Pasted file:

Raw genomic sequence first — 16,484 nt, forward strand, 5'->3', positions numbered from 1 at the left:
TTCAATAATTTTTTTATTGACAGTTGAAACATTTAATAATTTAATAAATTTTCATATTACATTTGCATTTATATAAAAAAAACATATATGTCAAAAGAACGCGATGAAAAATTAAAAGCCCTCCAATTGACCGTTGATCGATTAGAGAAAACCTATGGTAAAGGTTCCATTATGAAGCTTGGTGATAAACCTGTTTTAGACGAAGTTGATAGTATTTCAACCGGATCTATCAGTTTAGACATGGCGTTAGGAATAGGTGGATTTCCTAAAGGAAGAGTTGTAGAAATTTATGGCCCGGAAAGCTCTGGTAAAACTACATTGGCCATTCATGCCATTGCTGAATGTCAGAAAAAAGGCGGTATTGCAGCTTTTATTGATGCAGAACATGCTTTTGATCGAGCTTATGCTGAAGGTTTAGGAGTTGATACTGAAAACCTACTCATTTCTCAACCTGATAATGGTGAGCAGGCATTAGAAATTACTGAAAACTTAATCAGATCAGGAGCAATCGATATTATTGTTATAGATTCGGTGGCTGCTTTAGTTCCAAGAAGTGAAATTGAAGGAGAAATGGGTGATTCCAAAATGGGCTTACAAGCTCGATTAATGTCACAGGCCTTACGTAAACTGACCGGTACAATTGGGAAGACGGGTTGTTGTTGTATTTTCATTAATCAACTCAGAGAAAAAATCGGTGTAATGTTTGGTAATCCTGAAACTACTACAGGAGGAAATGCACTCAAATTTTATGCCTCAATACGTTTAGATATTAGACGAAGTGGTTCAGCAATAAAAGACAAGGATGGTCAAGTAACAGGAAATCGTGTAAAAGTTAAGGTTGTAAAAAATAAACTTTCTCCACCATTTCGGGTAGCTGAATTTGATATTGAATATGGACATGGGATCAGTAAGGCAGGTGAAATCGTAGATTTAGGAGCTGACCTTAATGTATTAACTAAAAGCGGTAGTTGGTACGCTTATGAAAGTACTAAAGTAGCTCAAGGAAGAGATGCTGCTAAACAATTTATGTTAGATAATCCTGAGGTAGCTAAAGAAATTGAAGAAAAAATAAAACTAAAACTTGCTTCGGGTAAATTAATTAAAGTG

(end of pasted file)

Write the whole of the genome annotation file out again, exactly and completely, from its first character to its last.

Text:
Raw genomic sequence first — 16,484 nt, forward strand, 5'->3', positions numbered from 1 at the left:
TTCAATAATTTTTTTATTGACAGTTGAAACATTTAATAATTTAATAAATTTTCATATTACATTTGCATTTATATAAAAAAAACATATATGTCAAAAGAACGCGATGAAAAATTAAAAGCCCTCCAATTGACCGTTGATCGATTAGAGAAAACCTATGGTAAAGGTTCCATTATGAAGCTTGGTGATAAACCTGTTTTAGACGAAGTTGATAGTATTTCAACCGGATCTATCAGTTTAGACATGGCGTTAGGAATAGGTGGATTTCCTAAAGGAAGAGTTGTAGAAATTTATGGCCCGGAAAGCTCTGGTAAAACTACATTGGCCATTCATGCCATTGCTGAATGTCAGAAAAAAGGCGGTATTGCAGCTTTTATTGATGCAGAACATGCTTTTGATCGAGCTTATGCTGAAGGTTTAGGAGTTGATACTGAAAACCTACTCATTTCTCAACCTGATAATGGTGAGCAGGCATTAGAAATTACTGAAAACTTAATCAGATCAGGAGCAATCGATATTATTGTTATAGATTCGGTGGCTGCTTTAGTTCCAAGAAGTGAAATTGAAGGAGAAATGGGTGATTCCAAAATGGGCTTACAAGCTCGATTAATGTCACAGGCCTTACGTAAACTGACCGGTACAATTGGGAAGACGGGTTGTTGTTGTATTTTCATTAATCAACTCAGAGAAAAAATCGGTGTAATGTTTGGTAATCCTGAAACTACTACAGGAGGAAATGCACTCAAATTTTATGCCTCAATACGTTTAGATATTAGACGAAGTGGTTCAGCAATAAAAGACAAGGATGGTCAAGTAACAGGAAATCGTGTAAAAGTTAAGGTTGTAAAAAATAAACTTTCTCCACCATTTCGGGTAGCTGAATTTGATATTGAATATGGACATGGGATCAGTAAGGCAGGTGAAATCGTAGATTTAGGAGCTGACCTTAATGTATTAACTAAAAGCGGTAGTTGGTACGCTTATGAAAGTACTAAAGTAGCTCAAGGAAGAGATGCTGCTAAACAATTTATGTTAGATAATCCTGAGGTAGCTAAAGAAATTGAAGAAAAAATAAAACTAAAACTTGCTTCGGGTAAATTAATTAAAGTG